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I have always been fond of Dominick Dunne's work. His fiction, based on true crimes and scandals of the rich, is fascinating. His non-fiction is equally engaging. When he's tapped for Larry King and other shows, I always tune in.
Justice is a collection of articles Dunne wrote for Vanity Fair. He has covered high-profile trials for many years. He frequently travels in the same social circles as the defendants. Instead of being shunned by the privileged masses, he is often the person in whom others confide. The result is writing which reveals the secret lives and scandals in which the rich find themselves.
Dunne offers a brief introduction in this book before revealing the personal pain of his own daughter's murder in the first article. "Justice: A Father's Account of the Trial of His Daughter's Killer," details the unfortunate travesty and explains why the murderer is free today. Dominique Dunne was a rising star whose biggest role was the eldest daughter in Poltergeist. Her life was cut short by an abusive boyfriend.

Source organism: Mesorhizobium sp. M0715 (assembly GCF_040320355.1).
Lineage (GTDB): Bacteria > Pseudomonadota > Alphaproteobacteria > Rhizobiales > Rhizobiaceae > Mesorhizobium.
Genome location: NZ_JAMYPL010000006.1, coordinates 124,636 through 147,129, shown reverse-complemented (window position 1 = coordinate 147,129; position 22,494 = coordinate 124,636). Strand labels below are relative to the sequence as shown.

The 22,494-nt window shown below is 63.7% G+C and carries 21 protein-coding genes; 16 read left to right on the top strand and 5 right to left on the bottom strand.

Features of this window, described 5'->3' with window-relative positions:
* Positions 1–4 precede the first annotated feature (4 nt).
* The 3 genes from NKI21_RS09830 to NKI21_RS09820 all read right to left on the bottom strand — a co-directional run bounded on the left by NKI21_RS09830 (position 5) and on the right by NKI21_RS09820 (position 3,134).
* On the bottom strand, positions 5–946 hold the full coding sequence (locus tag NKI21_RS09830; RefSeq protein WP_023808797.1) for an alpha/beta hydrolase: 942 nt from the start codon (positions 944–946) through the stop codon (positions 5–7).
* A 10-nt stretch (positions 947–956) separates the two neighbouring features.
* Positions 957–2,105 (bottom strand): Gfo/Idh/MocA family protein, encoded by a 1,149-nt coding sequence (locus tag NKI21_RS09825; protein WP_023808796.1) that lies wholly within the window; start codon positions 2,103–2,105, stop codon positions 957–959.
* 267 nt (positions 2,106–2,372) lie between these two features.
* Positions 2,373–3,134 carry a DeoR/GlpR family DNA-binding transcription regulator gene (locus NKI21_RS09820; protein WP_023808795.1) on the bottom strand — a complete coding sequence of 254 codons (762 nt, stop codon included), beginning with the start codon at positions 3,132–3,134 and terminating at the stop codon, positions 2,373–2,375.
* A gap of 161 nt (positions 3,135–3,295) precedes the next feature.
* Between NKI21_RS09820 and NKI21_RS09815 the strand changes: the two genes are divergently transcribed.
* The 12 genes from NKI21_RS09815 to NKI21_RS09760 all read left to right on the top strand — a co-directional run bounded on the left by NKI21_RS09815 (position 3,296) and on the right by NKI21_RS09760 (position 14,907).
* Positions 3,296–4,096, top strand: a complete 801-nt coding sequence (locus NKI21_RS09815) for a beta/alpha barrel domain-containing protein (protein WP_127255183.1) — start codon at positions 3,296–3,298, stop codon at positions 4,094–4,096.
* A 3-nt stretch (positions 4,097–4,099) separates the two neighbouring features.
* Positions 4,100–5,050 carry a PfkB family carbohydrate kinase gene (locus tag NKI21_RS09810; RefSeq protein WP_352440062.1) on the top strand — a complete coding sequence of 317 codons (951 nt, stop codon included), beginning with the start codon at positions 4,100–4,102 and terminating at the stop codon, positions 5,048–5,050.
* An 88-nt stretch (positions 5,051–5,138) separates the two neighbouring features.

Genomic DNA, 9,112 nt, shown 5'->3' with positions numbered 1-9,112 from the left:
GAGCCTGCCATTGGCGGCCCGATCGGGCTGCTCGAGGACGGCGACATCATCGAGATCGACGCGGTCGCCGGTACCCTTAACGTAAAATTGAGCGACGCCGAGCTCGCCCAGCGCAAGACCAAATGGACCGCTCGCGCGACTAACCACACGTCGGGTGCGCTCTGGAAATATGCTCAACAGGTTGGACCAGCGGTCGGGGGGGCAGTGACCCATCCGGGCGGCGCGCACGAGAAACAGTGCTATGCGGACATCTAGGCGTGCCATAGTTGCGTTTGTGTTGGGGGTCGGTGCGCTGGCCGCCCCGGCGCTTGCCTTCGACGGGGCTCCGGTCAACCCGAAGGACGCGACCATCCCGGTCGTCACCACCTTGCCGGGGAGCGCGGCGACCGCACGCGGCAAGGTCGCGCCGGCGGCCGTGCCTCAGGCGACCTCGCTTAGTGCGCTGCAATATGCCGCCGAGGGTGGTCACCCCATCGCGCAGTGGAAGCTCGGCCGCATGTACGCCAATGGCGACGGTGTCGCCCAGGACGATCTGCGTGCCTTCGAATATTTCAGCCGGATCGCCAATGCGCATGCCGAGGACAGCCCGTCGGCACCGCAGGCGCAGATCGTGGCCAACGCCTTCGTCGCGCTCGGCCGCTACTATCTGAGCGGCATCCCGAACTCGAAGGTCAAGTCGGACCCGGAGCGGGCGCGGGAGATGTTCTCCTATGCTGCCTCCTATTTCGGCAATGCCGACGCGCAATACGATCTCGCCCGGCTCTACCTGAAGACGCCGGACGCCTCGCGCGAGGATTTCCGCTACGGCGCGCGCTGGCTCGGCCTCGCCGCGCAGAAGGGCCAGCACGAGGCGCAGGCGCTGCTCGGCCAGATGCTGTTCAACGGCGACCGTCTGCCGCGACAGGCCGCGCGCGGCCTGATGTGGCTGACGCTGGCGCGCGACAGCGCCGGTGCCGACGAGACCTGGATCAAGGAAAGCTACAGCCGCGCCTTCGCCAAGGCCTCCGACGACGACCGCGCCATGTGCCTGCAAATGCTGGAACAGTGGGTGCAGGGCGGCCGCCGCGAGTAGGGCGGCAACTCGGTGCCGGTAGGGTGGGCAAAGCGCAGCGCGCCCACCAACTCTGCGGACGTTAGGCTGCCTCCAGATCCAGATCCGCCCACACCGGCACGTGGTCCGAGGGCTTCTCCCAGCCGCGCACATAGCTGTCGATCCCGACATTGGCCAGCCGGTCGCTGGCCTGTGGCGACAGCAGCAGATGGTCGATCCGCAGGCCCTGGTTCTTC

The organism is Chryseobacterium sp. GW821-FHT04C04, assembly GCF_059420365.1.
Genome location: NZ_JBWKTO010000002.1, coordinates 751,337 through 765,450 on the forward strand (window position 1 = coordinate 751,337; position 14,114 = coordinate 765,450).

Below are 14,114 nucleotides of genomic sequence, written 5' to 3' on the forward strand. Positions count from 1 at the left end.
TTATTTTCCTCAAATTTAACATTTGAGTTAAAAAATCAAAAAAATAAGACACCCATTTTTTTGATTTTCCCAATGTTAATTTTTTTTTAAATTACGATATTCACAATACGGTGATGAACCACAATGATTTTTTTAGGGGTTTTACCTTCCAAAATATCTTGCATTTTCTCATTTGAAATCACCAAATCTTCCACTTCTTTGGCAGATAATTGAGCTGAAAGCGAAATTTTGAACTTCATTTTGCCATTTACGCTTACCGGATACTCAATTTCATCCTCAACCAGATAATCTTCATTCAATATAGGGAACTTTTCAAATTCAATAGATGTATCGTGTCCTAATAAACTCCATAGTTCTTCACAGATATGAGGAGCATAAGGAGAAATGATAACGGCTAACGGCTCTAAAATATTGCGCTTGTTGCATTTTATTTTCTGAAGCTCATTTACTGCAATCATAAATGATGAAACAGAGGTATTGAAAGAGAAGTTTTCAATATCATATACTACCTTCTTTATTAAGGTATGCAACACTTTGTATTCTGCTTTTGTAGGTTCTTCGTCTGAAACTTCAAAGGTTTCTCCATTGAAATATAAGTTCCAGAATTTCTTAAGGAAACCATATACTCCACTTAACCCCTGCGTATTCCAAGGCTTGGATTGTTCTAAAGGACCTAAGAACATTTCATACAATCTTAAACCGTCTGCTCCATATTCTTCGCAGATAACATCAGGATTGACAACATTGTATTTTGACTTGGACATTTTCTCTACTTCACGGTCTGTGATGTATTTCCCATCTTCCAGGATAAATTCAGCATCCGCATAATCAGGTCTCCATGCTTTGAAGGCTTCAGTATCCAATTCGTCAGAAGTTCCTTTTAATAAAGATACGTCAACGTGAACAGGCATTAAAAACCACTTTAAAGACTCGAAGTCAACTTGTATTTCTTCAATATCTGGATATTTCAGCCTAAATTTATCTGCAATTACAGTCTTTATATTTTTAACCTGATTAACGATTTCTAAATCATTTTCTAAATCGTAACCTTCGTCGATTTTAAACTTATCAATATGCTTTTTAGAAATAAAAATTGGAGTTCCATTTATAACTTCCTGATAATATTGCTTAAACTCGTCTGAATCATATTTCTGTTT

Several of the articles in Justice span the O.J. Simpson trial. Dunne was an outspoken media member who was present in the courtroom on a daily basis. In "All O.J., All the Time," the author confesses "I start thinking about O.J. before six o'clock every morning, when room service brings me my o.j. and coffee." I agree with Dunne's observations and conclusions, but I've reached my saturation point with the O.J. circus. These are fascinating pieces of writing, regardless of my feelings.
Some of the scandals covered were also subjects in Dunne's fiction. Justice features the true story on which An Inconvenient Woman was based. There is also an intriguing piece regarding the Moxley-Skakel trial and the authors own involvement in getting the case reopened after twenty-five years.
Dominic Dunne is a bit of a snob, yet he makes no bones about it. He is an excellent writer and a master storyteller. As long as the rich get into trouble, the author will always have material on which draw. Justice is a collection of Dunne's talents and an examination of the dark side of power and privilege.